Edit: @DigitalTrauma posted an improved version of this, which you can see in his comment on this answer. I'm not going to take the time to modify the answer, since he also posted a completely different bash solution, using brace expansion, that blows this answer away!

• Some minor optimizations: f()((($1))&&printf$1&&f $[$1-1]);(($1))&&$0 $[$1-1];f $1. Brace expansions make it much shorter though :) – Digital Trauma Dec 19 '16 at 20:23 • @DigitalTrauma Thank you. Btw, I had tried using brace expansions, but couldn't shorten the code enough, since I didn't know that bash accepted {m..n} with m>n. That was actually something I was going to check out today. Now I don't have to :) – Mitchell Spector Dec 19 '16 at 22:25 # Mathematica, 38 54 bytes FromDigits@*Flatten@IntegerDigits@Range[Range@#,1,-1]&  I stole Range[Range@#,1,-1] from Martin Ender's (still shorter) answer to save three bytes (dammit, I gotta start remembering that some functions are Listable). IntegerDigits converts the multi-digit numbers in the result to lists of single digits, Flatten removes all the list nesting, and FromDigits reassembles them into an integer. Oh well. # PHP, 52 49 bytes <?for(;$k++<$argv[1]+2;$j=$k)while(--$j>0)echo$j;  • Don't you need to outroduce your code with a > or ?>? – devRicher Dec 20 '16 at 12:46 • You can remove the braces around the inner {while...}. @devRicher the closing tag is not necessary, and it is generally considered best practice not to include it in code-only scripts. – primo Dec 20 '16 at 13:21 • @primo Thanks for suggestion, but I can't since inner while and $j=$k; are both tied to first while condition. @devRicher no that's not necessary – Dexa Dec 20 '16 at 13:25 • @Dexa you could change the first while to a for, and move the $j=$k into the post-evaluation: for(;$k++<$argv[1]+2;$j=$k). – primo Dec 20 '16 at 13:33 • @primo Thanks, edited. – Dexa Dec 20 '16 at 13:42 # Ruby, 37 34 bytes ->n{a=p;(1..n).map{|i|p a=[i,a]}*''}  Saved 3 bytes thanks to G B. • Even better (34 bytes): ->n{a=p;(1..n).map{|i|a=[i,a]}*''} using an accumulator initialized with nil and growing a nested array which is flattened all together at the end. – G B Dec 23 '16 at 23:55 • Very clever! Added it. – Seims Dec 24 '16 at 14:56 ## QBIC, 25 bytes :[a|[b,1,-1|A=A+_t!c$|}?A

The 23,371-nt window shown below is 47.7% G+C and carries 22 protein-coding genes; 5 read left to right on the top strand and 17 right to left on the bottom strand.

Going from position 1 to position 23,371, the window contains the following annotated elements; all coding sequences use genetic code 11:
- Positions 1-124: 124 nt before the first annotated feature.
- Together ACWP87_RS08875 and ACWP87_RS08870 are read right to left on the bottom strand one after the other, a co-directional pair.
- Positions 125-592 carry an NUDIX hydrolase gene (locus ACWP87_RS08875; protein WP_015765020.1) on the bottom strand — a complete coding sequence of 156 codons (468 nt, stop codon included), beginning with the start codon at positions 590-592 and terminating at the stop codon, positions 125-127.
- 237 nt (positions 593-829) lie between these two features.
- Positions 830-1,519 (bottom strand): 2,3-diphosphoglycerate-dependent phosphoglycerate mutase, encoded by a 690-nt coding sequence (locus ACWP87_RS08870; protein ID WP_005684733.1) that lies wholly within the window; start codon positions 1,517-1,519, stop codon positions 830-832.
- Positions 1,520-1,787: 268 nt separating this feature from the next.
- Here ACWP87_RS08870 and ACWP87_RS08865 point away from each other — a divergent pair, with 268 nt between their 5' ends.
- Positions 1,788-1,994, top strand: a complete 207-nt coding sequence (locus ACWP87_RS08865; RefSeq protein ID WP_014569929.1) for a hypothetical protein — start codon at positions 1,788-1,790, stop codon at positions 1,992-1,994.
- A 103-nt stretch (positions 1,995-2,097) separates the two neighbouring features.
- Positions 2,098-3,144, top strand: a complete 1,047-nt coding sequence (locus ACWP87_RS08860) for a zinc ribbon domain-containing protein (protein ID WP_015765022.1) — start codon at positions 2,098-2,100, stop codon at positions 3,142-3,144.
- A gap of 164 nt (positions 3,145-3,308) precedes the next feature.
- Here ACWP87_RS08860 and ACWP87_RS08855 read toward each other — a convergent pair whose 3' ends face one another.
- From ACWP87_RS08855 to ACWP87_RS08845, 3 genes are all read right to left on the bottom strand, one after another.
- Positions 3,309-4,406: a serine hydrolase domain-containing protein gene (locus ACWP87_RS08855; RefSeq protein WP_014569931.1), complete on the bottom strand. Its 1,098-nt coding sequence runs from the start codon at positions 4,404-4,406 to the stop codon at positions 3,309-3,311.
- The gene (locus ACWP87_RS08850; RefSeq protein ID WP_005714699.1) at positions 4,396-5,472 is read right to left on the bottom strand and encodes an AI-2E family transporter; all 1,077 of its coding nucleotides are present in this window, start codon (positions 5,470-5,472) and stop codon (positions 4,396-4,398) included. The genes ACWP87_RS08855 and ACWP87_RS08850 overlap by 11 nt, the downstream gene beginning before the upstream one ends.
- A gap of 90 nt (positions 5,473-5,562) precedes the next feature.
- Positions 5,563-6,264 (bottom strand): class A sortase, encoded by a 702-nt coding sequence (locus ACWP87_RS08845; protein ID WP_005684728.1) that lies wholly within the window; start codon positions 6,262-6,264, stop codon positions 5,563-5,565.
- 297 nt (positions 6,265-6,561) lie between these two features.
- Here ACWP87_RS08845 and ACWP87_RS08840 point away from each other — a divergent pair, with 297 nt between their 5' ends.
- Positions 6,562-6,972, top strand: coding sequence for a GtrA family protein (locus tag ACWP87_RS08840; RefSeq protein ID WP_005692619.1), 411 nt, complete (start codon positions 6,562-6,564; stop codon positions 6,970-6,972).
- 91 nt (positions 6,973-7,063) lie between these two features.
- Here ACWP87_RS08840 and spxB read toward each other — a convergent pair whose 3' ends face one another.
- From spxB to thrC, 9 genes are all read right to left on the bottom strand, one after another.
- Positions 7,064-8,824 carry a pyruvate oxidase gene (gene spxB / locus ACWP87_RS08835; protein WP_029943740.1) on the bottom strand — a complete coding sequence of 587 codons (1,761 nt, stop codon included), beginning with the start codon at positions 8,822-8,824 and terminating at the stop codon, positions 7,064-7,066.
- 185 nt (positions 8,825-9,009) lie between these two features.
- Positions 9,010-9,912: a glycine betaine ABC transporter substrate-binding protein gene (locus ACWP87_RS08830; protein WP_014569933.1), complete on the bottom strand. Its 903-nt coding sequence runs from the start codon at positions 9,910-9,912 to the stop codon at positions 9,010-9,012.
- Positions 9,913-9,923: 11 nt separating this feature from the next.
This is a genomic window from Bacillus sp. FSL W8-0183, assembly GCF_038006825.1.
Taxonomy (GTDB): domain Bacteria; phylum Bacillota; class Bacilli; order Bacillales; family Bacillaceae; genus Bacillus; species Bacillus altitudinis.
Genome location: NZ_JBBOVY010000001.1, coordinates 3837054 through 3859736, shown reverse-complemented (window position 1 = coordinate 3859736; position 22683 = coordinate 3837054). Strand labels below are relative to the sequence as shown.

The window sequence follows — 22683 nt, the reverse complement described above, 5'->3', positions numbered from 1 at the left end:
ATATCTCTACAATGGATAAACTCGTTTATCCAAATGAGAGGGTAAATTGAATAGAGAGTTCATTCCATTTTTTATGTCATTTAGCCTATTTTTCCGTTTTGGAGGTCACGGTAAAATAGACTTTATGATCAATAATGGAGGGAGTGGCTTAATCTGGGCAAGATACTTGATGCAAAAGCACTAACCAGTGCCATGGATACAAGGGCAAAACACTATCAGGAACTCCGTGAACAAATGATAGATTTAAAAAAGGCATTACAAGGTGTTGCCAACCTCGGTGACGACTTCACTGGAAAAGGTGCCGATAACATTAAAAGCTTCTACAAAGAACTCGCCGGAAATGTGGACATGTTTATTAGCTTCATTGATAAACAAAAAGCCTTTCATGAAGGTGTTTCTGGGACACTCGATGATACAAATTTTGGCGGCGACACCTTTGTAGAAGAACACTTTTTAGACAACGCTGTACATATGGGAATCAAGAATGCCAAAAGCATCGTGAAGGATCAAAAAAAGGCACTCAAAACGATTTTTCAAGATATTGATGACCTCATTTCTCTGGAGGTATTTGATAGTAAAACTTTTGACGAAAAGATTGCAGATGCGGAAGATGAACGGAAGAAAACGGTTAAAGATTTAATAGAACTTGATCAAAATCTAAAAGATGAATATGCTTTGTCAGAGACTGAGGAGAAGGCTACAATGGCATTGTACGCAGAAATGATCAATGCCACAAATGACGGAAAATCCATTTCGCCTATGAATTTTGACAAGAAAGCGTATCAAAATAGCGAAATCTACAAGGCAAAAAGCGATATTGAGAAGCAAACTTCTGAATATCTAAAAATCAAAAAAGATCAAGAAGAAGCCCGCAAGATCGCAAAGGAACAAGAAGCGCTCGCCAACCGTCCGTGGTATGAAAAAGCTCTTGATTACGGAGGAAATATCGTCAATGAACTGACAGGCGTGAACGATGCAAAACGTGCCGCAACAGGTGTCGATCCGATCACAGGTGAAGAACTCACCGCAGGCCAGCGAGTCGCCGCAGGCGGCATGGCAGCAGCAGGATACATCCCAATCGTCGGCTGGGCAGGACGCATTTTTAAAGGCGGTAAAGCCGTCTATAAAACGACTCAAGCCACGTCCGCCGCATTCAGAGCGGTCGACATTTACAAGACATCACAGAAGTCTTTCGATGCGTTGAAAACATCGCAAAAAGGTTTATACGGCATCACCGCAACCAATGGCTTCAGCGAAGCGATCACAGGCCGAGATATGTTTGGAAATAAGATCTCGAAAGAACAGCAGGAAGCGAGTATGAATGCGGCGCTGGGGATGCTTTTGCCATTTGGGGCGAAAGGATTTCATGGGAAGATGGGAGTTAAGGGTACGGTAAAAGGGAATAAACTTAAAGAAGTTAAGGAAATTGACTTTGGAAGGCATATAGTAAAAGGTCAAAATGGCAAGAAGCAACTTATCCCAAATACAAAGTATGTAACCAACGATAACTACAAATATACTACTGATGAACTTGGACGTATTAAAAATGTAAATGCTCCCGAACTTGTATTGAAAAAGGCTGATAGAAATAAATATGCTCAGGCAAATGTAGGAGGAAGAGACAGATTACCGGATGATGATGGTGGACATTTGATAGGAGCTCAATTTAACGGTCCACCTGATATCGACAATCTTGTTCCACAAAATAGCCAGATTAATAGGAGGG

Sample run:

Command line: 10
12132143215432165432176543218765432198765432110987654321


Explanation:

:           Get 'a' from the command line
[a|         FOR b=1; b<=a; b++
[b,1,-1|      FOR c=b; c>=1; c--
A=A+_t!c$| Append c to the 'output buffer' A$
}           Close the FOR loops
?A          Print 'a'


Non-competing: five minutes ago, I taught QBIC to do implicit printing on exit of anything stored in Z$. That brings the code for this challenge down to 22 bytes 19 bytes since I've made the cast-to-string autotrim! :[a|[b,1,-1|Z=Z+!c$


# Octave, 47 48 bytes

@(n)num2str((g=meshgrid(n:-1:1)')(g<=1:n)','%d')


Try it online!

Explanation:

meshgrid(n:-1:1)' :create a grid of repeated n:1

   6   6   6   6   6   6
5   5   5   5   5   5
4   4   4   4   4   4
3   3   3   3   3   3
2   2   2   2   2   2
1   1   1   1   1   1


(g<=(1:n)) :only select those elements that are under anti-diagonal

   0   0   0   0   0   1